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Modular and Scalable Powertrain for Multipurpose Light Electric Vehicles

VTT Technical Research Centre of Finland, P.O. Box 1000, FI-02044 Espoo, Finland
Faculty of Electrical Engineering, University of Ljubljana, Trzaska 25, 1000 Ljubljana, Slovenia
THIEN eDrives, GmbH, Millennium Park 11, 6890 Lustenau, Austria
Author to whom correspondence should be addressed.
World Electr. Veh. J. 2023, 14(11), 309;
Submission received: 9 October 2023 / Revised: 1 November 2023 / Accepted: 3 November 2023 / Published: 11 November 2023


Light electric vehicles are best suited for city and suburban settings, where top speed and long-distance travel are not the primary concerns. The literature concerning light electric vehicle powertrain design often overlooks the influence of the associated driving missions. Typically, the powertrain is initially parameterized, established, and then evaluated with an ex-post-performance assessment using driving cycles. Nevertheless, to optimize the size and performance of a vehicle according to its intended mission, it is essential to consider the driving cycles right from the outset, in the powertrain design. This paper presents the design of an electric powertrain for multipurpose light electric vehicles, focusing on the motor, battery, and charging requirements. The powertrain design optimization is realized from the first stages by considering the vehicle’s driving missions and operational patterns for multipurpose usage (transporting people or goods) in European urban environments. The proposed powertrain is modular and scalable in terms of the energy capacity of the battery as well as in the electric motor shaft power and torque. Having such a possibility gives one the flexibility to use the powertrain in different combinations for different vehicle categories, from L7 quadricycles to light M1 vehicles.

1. Introduction

Transportation is one of the fastest-growing sources of greenhouse gas emissions, accounting for 78% of the rise in emissions from 1990 to 2019 [1]. In 2020, transportation emissions declined by 14% solely due to the COVID-19 pandemic but witnessed a swift 12% increase in 2021 [2] following the relaxation of lockdown measures. Meanwhile, the European Union and governments worldwide have implemented various regulations and measures aimed at reducing transportation emissions on a global scale [3,4,5,6,7]. For instance, on 19 April 2023, the European Union and the Council modified Regulation (EU) 2019/631 to Regulation (EU) 2023/851 to enhance the CO2 emission performance criteria for new passenger cars and new light commercial vehicles, aligning them with the heightened climate goals of the European Union. Notably, this amendment bolsters the emission targets and establishes a goal of 100% emission reduction for both cars and vans starting in 2035 [8].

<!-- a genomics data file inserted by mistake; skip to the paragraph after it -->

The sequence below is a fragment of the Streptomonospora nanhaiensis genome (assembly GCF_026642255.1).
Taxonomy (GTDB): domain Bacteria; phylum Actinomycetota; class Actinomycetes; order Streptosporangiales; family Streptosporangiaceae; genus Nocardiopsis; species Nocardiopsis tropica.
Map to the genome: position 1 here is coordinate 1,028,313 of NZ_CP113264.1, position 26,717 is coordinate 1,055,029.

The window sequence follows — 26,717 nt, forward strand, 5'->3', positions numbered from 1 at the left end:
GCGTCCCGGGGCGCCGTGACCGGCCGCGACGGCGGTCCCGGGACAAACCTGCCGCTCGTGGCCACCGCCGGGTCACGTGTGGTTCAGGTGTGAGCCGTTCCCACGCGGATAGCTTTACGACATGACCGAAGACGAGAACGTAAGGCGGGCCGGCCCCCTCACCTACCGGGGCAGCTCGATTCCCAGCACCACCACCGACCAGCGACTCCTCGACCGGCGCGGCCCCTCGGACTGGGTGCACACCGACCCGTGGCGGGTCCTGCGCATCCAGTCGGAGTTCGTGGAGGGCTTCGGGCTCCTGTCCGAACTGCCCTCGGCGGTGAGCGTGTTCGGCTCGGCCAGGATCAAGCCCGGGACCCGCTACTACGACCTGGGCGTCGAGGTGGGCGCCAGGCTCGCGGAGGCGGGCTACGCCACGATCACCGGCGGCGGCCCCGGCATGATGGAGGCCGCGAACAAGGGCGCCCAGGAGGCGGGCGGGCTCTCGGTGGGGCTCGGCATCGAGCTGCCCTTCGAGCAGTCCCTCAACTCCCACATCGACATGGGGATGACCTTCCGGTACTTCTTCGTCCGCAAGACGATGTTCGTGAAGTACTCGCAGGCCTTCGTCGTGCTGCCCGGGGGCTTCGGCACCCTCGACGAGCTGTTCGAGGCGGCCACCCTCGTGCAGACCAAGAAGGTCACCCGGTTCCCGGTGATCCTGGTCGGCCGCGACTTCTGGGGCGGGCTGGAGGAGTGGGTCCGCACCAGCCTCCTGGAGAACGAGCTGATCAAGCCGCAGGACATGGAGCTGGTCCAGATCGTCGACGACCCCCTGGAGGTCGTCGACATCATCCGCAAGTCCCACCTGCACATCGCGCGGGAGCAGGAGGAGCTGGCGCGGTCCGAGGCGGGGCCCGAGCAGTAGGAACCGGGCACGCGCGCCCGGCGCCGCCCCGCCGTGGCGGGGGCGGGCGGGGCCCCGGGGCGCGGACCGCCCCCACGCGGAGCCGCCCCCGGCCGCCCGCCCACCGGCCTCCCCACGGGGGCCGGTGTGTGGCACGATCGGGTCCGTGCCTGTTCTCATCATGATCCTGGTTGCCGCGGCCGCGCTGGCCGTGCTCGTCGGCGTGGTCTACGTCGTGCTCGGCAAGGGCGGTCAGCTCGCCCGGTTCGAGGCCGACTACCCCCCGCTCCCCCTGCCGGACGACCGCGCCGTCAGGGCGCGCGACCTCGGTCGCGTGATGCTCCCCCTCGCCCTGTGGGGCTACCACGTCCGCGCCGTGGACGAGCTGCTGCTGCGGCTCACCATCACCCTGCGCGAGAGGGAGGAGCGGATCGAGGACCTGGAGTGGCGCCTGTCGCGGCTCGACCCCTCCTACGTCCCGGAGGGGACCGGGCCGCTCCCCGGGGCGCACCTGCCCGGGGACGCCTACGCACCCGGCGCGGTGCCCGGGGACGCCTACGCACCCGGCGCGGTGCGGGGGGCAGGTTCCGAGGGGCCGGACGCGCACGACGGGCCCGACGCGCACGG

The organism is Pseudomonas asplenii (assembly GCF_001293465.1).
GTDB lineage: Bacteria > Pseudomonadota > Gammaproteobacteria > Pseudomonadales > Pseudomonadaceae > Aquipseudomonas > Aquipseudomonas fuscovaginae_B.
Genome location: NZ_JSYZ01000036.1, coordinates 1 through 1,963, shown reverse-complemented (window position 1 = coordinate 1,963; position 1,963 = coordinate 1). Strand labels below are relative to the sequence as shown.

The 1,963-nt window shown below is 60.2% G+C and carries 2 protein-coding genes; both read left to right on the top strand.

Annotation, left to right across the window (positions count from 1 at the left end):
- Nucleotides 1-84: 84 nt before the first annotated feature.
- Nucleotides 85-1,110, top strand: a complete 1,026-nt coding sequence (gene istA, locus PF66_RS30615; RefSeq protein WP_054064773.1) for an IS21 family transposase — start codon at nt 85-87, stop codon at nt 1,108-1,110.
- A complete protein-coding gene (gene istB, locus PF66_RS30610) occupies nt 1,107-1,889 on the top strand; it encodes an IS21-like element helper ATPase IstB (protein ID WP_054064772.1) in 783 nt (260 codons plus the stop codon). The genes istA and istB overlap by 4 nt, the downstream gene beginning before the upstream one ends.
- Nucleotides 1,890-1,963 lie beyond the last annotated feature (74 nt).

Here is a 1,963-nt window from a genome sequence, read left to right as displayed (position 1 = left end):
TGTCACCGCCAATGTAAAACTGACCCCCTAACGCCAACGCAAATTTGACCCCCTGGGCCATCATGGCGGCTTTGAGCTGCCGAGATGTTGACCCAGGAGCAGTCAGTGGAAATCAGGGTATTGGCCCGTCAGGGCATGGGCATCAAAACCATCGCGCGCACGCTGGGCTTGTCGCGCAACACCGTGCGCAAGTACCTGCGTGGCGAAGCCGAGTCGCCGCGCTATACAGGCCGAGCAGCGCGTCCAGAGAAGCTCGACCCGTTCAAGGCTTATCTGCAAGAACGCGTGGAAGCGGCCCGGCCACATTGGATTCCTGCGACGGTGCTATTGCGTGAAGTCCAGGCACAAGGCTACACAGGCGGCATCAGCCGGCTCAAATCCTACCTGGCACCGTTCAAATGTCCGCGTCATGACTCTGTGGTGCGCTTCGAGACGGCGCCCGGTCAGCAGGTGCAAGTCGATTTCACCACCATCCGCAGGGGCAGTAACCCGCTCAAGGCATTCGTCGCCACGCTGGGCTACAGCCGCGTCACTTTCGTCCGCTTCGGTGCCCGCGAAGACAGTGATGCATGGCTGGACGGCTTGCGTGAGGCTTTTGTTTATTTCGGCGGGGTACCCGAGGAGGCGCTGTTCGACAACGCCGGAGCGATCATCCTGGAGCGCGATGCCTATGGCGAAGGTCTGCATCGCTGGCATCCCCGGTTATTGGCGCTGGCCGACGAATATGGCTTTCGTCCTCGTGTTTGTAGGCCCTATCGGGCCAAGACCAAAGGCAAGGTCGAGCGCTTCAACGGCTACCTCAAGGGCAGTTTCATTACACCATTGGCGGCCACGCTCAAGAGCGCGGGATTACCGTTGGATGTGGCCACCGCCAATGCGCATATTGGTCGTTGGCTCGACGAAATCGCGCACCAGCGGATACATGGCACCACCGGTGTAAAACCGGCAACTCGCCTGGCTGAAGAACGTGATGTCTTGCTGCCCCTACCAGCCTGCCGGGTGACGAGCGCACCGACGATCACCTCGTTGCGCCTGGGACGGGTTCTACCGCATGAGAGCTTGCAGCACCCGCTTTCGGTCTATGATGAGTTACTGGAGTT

Replacing internal combustion engine (ICE) vehicles with electric vehicles (EV) is a step in the right direction towards reducing emissions and supporting climate targets; however, this action alone is not enough to solve the entire problem. Additional efforts such as integrating clean energy sources, optimizing powertrains based on vehicles’ missions, promoting shared vehicle usage, battery reusing, and interoperable charging technology [9] are required.
Light electric vehicles (LEVs) are particularly suitable for urban and suburban environments, where high speed and long range are not the main priorities. LEVs have lower energy consumption and higher vehicle weight-to-payload ratios, and they require fewer resources for production compared to other EVs [10]. This makes them more efficient and affordable, especially for large-scale production and shared mobility scenarios.
Table 1 provides an overview of the specifications of some L7e-C category EVs available on the market. All the vehicles listed in this table meet the European regulations outlined in (EU) No 168/2013 [11], which specify that L7e-C vehicles must have a maximum continuous rated power of no more than 15 kW and a maximum speed of no more than 90 km/h.
The design of a powertrain starts by defining various quantities such as power, torque, speed, voltage, battery capacity, and range of the vehicle. The power and torque requirements of an electric traction motor depend on the vehicle’s desired performance characteristics, size, and weight. An accurate definition of the performance characteristics and, therefore, a reduction in the vehicle’s energy consumption require knowledge of the vehicle’s actual driving cycles and mission. As an example, Lindh et al. [12] used an actual driving cycle of a bus route in Lappeenranta to investigate the speed and torque requirements for a heavy-duty vehicle. Based on these requirements, the authors proposed a permanent magnet traction motor design suitable for hybrid buses. However, the literature on LEV powertrain design rarely considers the associated driving missions. Instead, the powertrain is first parametrized and settled, and then, an ex-post-performance assessment is conducted using various driving cycles [13,14,15,16].